### Basic F-ISB estimate procedure

- 1.
Process the carrier phase and pseudorange observations to get the (8) with F-ISB parameter.

- 2.
For the first epoch, initial particles are derived by sampling [−0.1, 0.1 m] with an equal step size and each particle is assigned the same weight of 1/

*N*. For the other epochs, the particles are prepared at the step of resampling of the previous epoch. - 3.
For each particle, its value is inserted into the (9) to derive the associated float ambiguity and VC matrix. Then, the LAMBDA method is employed to obtain the corresponding RATIO value.

- 4.
Detect and solve the half-cycle problem by cluster analysis where two clusters are shifted together if their centroid distance approximately equals the wavelength.

- 5.
Normalize the RATIO values and then update the weights according to the likelihood function (14). Calculate the estimated F-ISB and the corresponding variance with (12b). If the STD is smaller than a threshold, the filtering can be considered converging and the estimated F-ISB can be used as corrections.

- 6.
Resample the particles if

*N*_{eff}is smaller than*N*th. - 7.
Predict the particles for the next epoch according to the prediction model (13).

## Experimental validation

The estimation procedure is implemented to process the data for the experimental validation. All the test baselines involved in this study are from the IGS network. The baseline TLSG–TLSE is processed for validating the convergence of the new approach and the efficiency of fixing all DD ambiguities including inter-system ones. Then, the baseline GOP6–GOP7 is processed to confirm that the cluster analysis can properly solve the half-cycle problem. In order to evaluate the long-term stability of ISBs, short baselines in the MGEX network with valid data are processed and the estimated ISBs are investigated.

### Results of baseline TLSG–TLSE

The convergence time of this method is similar to that of the IFB estimation in Tian et al. (2015), where both convergence time and computation time for each epoch have been thoroughly analyzed. The convergence time is 3.5 min, i.e., 7 epochs, with only one Galileo satellite using a convergence threshold of 6 mm. When more Galileo satellites are available or their elevation angle increases, the convergence time will be shorter. The computation time for each epoch is around 1 s.

The averaged first fixing times without and with the inter-system ambiguity are 11.2 min and 5.1 min, respectively. Fixing the inter-system ambiguity needs only about half of the observing time of fixing only intra-system ones in order to get a fixed solution.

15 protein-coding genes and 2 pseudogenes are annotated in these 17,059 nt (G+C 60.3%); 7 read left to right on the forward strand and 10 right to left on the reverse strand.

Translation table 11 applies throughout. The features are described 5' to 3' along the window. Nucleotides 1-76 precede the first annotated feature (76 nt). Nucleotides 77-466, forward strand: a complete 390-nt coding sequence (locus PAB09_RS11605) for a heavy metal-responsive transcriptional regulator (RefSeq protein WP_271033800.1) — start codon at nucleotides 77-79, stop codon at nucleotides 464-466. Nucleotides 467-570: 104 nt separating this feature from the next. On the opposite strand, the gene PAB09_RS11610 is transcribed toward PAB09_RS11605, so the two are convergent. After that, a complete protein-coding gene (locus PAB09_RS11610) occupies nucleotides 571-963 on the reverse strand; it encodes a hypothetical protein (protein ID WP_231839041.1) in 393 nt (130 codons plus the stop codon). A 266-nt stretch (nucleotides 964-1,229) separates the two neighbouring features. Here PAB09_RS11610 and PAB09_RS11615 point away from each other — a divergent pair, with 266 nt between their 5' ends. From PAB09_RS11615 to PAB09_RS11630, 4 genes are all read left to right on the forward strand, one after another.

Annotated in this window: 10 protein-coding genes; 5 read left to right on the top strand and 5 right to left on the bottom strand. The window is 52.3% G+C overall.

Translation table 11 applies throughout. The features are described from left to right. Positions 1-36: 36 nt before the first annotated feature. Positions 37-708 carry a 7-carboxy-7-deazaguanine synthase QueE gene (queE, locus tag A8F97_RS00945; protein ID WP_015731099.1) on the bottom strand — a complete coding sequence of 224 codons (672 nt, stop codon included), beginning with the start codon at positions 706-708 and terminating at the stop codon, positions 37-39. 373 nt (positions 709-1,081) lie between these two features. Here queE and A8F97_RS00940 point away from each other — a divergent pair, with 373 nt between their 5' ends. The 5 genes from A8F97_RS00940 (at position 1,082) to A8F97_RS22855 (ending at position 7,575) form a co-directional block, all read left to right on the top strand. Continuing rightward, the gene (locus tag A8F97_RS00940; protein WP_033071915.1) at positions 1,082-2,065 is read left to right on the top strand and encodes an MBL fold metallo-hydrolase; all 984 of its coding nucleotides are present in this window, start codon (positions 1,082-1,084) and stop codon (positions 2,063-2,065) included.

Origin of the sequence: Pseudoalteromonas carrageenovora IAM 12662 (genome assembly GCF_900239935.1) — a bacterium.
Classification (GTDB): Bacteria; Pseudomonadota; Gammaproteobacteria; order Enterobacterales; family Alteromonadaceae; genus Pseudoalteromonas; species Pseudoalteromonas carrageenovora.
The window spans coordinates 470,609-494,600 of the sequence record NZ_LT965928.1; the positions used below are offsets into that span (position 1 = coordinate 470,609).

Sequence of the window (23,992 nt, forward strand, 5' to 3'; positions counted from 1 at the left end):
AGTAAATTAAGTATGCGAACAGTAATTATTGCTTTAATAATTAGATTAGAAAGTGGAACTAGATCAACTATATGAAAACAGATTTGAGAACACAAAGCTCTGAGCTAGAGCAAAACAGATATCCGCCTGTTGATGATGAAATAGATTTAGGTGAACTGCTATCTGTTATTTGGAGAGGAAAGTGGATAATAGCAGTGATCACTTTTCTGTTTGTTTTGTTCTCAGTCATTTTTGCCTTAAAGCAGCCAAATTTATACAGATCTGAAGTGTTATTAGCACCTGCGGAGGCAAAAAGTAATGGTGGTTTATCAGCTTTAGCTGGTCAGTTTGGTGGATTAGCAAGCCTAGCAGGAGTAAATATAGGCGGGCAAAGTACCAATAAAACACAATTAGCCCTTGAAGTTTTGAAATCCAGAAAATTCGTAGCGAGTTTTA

### ISB half-cycle problem

### Analysis of long-term data

In order to investigate the temporal stability of ISBs, almost all the short baselines in MGEX are selected and long-term data of these baselines are processed using this new approach to obtain the F-ISBs between GPS L1 and Galileo E1. At first, we selected three days, DOY 001, 120 and 181 of 2015 to give a snapshot of the F-ISB change. If there are no data on the specified day, data of the nearest day within one week are taken. In case of significant changes among the three daily F-ISB estimates, more data of the related baseline will be processed for further investigation.

F-ISB estimation results of short baselines in MGEX

Baseline | Length (m) | F-ISB (m) | ||
---|---|---|---|---|

DOY 001 | DOY 120 | DOY 181 | ||

DUND-OUS2 | 6888 | −0.038 | −0.042 | |

GOP6–GOP7 | 0 | −0.094 | −0.094 | −0.092 |

HARB–HRAG | 2249 | −0.040 | −0.087 | −0.086 |

KIR8–KIRU | 4469 | −0.039 | −0.040 | |

OHI2–OHI3 | 3 | 0.095 | 0.095 | 0.094 |

RGDG–RIO2 | 49 | −0.040 | −0.087 | −0.087 |

SIN0–SIN1 | 0 | 0.040 | 0.040 | 0.040 |

TLSE–TLSG | 1266 | −0.040 | −0.087 | −0.087 |

UNB3–UNBD | 19 | −0.035 | −0.035 | −0.035 |

UNB3–UNBN | 0 | 0.055 | 0.055 | 0.055 |

UNBD–UNBN | 19 | 0.090 | −0.100 | 0.090 |

UNX2–UNX3 | 0 | 0.000 | 0.000 | 0.000 |

WTZ3–WTZR | 69 | −0.095 | 0.095 | 0.095 |

WTZ3–WTZZ | 69 | 0.000 | 0.000 | 0.000 |

WTZR–WTZZ | 0 | 0.095 | 0.095 | −0.095 |

ZIM2–ZIM3 | 0 | 0.000 | 0.000 | |

ZIM2–ZIMJ | 8 | −0.039 | −0.036 | |

ZIM3–ZIMJ | 8 | −0.038 | −0.039 | −0.036 |

Receiver type and firmware series for each station in the short baselines of MGEX

Station name | Receiver type | Receiver firmware | ||
---|---|---|---|---|

DOY 001 | DOY 120 | DOY 181 | ||

DUND | Trimble NetR9 | 4.81 | 4.81 | |

GOP6 | LEICA GRX1200 + GNSS | 8.71/6.112 | 8.71/6.112 | 8.71/6.112 |

GOP7 | JAVAD TRE_G3TH DELTA | 3.5.1 | 3.5.1 | 3.5.1 |

HARB | TRIMBLE NETR9 | 4.85 | 4.85 | 5.01 |

HRAG | JAVAD TRE_G2T DELTA | 3.6.1 | 3.6.1 | 3.6.1 |

KIR8 | TRIMBLE NETR9 | 4.85 | 5.01 | |

KIRU | SEPT POLARX4 | 2.5.2-esa3 | 2.5.2-esa3 | |

OHI2 | JAVAD TRE_G3TH DELTA | 3.5.3 | 3.6.1 | 3.6.1 |

OHI3 | LEICA GR25 | 3.11.1639/6.403 | 3.11.1639/6.403 | 3.11.1639/6.403 |

OUS2 | JAVAD TRE_G3TH DELTA | 3.5.7 | 3.5.7 | |

RGDG | TRIMBLE NETR9 | 4.85 | 4.85 | 5.01 |

RIO2 | JAVAD TRE_G3TH DELTA | 3.4.7 | 3.4.7 | 3.4.7 |

SIN0 | JAVAD TRE_G3TH DELTA | 3.4.7 | 3.6.1 | 3.6.1 |